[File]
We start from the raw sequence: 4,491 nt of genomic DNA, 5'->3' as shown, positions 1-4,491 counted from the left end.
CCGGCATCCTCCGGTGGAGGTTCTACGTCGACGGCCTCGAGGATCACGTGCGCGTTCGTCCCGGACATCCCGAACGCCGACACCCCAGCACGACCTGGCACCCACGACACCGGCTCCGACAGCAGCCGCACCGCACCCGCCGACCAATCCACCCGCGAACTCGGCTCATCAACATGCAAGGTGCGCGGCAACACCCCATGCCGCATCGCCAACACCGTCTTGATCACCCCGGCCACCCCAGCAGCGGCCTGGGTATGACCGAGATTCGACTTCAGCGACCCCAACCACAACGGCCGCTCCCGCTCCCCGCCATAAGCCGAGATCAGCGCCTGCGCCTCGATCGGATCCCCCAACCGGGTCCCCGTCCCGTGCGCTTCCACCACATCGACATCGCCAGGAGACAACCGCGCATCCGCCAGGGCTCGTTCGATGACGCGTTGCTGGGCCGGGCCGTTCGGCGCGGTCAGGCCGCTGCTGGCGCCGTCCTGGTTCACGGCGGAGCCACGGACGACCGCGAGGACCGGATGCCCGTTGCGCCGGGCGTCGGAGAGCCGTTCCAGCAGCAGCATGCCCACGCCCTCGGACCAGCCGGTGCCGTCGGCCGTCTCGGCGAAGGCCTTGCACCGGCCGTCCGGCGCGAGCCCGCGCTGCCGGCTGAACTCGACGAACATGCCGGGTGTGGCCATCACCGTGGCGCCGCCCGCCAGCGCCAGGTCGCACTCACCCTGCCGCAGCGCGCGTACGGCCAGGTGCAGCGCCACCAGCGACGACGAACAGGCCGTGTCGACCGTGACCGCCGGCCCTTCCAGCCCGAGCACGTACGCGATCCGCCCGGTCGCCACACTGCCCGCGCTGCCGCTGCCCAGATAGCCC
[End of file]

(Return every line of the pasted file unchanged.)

We start from the raw sequence: 4,491 nt of genomic DNA, 5'->3' as shown, positions 1-4,491 counted from the left end.
CCGGCATCCTCCGGTGGAGGTTCTACGTCGACGGCCTCGAGGATCACGTGCGCGTTCGTCCCGGACATCCCGAACGCCGACACCCCAGCACGACCTGGCACCCACGACACCGGCTCCGACAGCAGCCGCACCGCACCCGCCGACCAATCCACCCGCGAACTCGGCTCATCAACATGCAAGGTGCGCGGCAACACCCCATGCCGCATCGCCAACACCGTCTTGATCACCCCGGCCACCCCAGCAGCGGCCTGGGTATGACCGAGATTCGACTTCAGCGACCCCAACCACAACGGCCGCTCCCGCTCCCCGCCATAAGCCGAGATCAGCGCCTGCGCCTCGATCGGATCCCCCAACCGGGTCCCCGTCCCGTGCGCTTCCACCACATCGACATCGCCAGGAGACAACCGCGCATCCGCCAGGGCTCGTTCGATGACGCGTTGCTGGGCCGGGCCGTTCGGCGCGGTCAGGCCGCTGCTGGCGCCGTCCTGGTTCACGGCGGAGCCACGGACGACCGCGAGGACCGGATGCCCGTTGCGCCGGGCGTCGGAGAGCCGTTCCAGCAGCAGCATGCCCACGCCCTCGGACCAGCCGGTGCCGTCGGCCGTCTCGGCGAAGGCCTTGCACCGGCCGTCCGGCGCGAGCCCGCGCTGCCGGCTGAACTCGACGAACATGCCGGGTGTGGCCATCACCGTGGCGCCGCCCGCCAGCGCCAGGTCGCACTCACCCTGCCGCAGCGCGCGTACGGCCAGGTGCAGCGCCACCAGCGACGACGAACAGGCCGTGTCGACCGTGACCGCCGGCCCTTCCAGCCCGAGCACGTACGCGATCCGCCCGGTCGCCACACTGCCCGCGCTGCCGCTGCCCAGATAGCCC